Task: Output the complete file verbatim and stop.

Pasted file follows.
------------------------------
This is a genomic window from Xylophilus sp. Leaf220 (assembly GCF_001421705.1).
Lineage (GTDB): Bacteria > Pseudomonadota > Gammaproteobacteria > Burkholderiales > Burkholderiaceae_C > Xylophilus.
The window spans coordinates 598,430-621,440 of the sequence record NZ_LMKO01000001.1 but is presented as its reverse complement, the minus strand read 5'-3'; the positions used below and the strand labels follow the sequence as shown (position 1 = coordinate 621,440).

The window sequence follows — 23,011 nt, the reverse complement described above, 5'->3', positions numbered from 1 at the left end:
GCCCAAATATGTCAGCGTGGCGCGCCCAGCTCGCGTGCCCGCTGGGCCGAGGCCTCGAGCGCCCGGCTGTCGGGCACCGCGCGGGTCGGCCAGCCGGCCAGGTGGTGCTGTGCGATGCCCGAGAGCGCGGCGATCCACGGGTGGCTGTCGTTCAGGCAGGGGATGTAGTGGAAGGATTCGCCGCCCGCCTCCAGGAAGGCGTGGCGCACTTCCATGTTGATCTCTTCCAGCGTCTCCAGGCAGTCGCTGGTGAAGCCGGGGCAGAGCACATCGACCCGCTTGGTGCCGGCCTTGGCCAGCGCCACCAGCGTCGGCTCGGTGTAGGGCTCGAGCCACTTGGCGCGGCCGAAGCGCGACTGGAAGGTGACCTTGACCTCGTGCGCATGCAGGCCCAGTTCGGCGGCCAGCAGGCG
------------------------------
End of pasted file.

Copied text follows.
This is a genomic window from Xylophilus sp. Leaf220 (assembly GCF_001421705.1).
Lineage (GTDB): Bacteria > Pseudomonadota > Gammaproteobacteria > Burkholderiales > Burkholderiaceae_C > Xylophilus.
The window spans coordinates 598,430-621,440 of the sequence record NZ_LMKO01000001.1 but is presented as its reverse complement, the minus strand read 5'-3'; the positions used below and the strand labels follow the sequence as shown (position 1 = coordinate 621,440).

The window sequence follows — 23,011 nt, the reverse complement described above, 5'->3', positions numbered from 1 at the left end:
GCCCAAATATGTCAGCGTGGCGCGCCCAGCTCGCGTGCCCGCTGGGCCGAGGCCTCGAGCGCCCGGCTGTCGGGCACCGCGCGGGTCGGCCAGCCGGCCAGGTGGTGCTGTGCGATGCCCGAGAGCGCGGCGATCCACGGGTGGCTGTCGTTCAGGCAGGGGATGTAGTGGAAGGATTCGCCGCCCGCCTCCAGGAAGGCGTGGCGCACTTCCATGTTGATCTCTTCCAGCGTCTCCAGGCAGTCGCTGGTGAAGCCGGGGCAGAGCACATCGACCCGCTTGGTGCCGGCCTTGGCCAGCGCCACCAGCGTCGGCTCGGTGTAGGGCTCGAGCCACTTGGCGCGGCCGAAGCGCGACTGGAAGGTGACCTTGACCTCGTGCGCATGCAGGCCCAGTTCGGCGGCCAGCAGGCG